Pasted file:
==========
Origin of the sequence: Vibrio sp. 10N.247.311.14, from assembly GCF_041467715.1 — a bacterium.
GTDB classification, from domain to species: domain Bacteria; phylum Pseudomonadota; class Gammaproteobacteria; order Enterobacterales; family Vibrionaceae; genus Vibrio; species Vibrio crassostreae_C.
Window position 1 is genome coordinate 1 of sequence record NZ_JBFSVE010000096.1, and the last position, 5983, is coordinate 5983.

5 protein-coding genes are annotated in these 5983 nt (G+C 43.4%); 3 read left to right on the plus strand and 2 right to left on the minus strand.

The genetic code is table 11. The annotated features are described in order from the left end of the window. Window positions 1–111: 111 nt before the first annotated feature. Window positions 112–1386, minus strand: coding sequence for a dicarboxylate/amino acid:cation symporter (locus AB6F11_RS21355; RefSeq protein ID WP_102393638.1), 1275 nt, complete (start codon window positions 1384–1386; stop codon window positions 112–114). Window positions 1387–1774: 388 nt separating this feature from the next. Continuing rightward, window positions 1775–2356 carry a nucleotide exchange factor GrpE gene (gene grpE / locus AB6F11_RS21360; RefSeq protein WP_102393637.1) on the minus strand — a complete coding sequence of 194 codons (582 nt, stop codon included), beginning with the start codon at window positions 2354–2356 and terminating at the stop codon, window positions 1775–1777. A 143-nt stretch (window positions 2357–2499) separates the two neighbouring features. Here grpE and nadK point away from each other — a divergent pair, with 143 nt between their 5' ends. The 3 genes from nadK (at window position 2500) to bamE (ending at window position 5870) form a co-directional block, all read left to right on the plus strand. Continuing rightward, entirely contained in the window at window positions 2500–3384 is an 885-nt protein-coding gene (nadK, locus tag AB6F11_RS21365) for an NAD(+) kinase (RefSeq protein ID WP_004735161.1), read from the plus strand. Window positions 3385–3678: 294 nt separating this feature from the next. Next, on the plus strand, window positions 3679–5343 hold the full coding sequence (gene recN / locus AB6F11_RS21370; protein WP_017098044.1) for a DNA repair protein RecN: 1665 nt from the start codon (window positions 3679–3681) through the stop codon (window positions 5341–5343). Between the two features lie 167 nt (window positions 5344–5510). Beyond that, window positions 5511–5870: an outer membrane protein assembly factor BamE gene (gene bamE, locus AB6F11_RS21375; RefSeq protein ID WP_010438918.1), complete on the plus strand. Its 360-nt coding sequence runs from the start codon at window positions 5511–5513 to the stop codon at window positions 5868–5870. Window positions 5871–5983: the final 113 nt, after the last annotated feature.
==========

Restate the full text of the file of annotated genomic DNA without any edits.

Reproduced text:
Origin of the sequence: Vibrio sp. 10N.247.311.14, from assembly GCF_041467715.1 — a bacterium.
GTDB classification, from domain to species: domain Bacteria; phylum Pseudomonadota; class Gammaproteobacteria; order Enterobacterales; family Vibrionaceae; genus Vibrio; species Vibrio crassostreae_C.
Window position 1 is genome coordinate 1 of sequence record NZ_JBFSVE010000096.1, and the last position, 5983, is coordinate 5983.

5 protein-coding genes are annotated in these 5983 nt (G+C 43.4%); 3 read left to right on the plus strand and 2 right to left on the minus strand.

The genetic code is table 11. The annotated features are described in order from the left end of the window. Window positions 1–111: 111 nt before the first annotated feature. Window positions 112–1386, minus strand: coding sequence for a dicarboxylate/amino acid:cation symporter (locus AB6F11_RS21355; RefSeq protein ID WP_102393638.1), 1275 nt, complete (start codon window positions 1384–1386; stop codon window positions 112–114). Window positions 1387–1774: 388 nt separating this feature from the next. Continuing rightward, window positions 1775–2356 carry a nucleotide exchange factor GrpE gene (gene grpE / locus AB6F11_RS21360; RefSeq protein WP_102393637.1) on the minus strand — a complete coding sequence of 194 codons (582 nt, stop codon included), beginning with the start codon at window positions 2354–2356 and terminating at the stop codon, window positions 1775–1777. A 143-nt stretch (window positions 2357–2499) separates the two neighbouring features. Here grpE and nadK point away from each other — a divergent pair, with 143 nt between their 5' ends. The 3 genes from nadK (at window position 2500) to bamE (ending at window position 5870) form a co-directional block, all read left to right on the plus strand. Continuing rightward, entirely contained in the window at window positions 2500–3384 is an 885-nt protein-coding gene (nadK, locus tag AB6F11_RS21365) for an NAD(+) kinase (RefSeq protein ID WP_004735161.1), read from the plus strand. Window positions 3385–3678: 294 nt separating this feature from the next. Next, on the plus strand, window positions 3679–5343 hold the full coding sequence (gene recN / locus AB6F11_RS21370; protein WP_017098044.1) for a DNA repair protein RecN: 1665 nt from the start codon (window positions 3679–3681) through the stop codon (window positions 5341–5343). Between the two features lie 167 nt (window positions 5344–5510). Beyond that, window positions 5511–5870: an outer membrane protein assembly factor BamE gene (gene bamE, locus AB6F11_RS21375; RefSeq protein ID WP_010438918.1), complete on the plus strand. Its 360-nt coding sequence runs from the start codon at window positions 5511–5513 to the stop codon at window positions 5868–5870. Window positions 5871–5983: the final 113 nt, after the last annotated feature.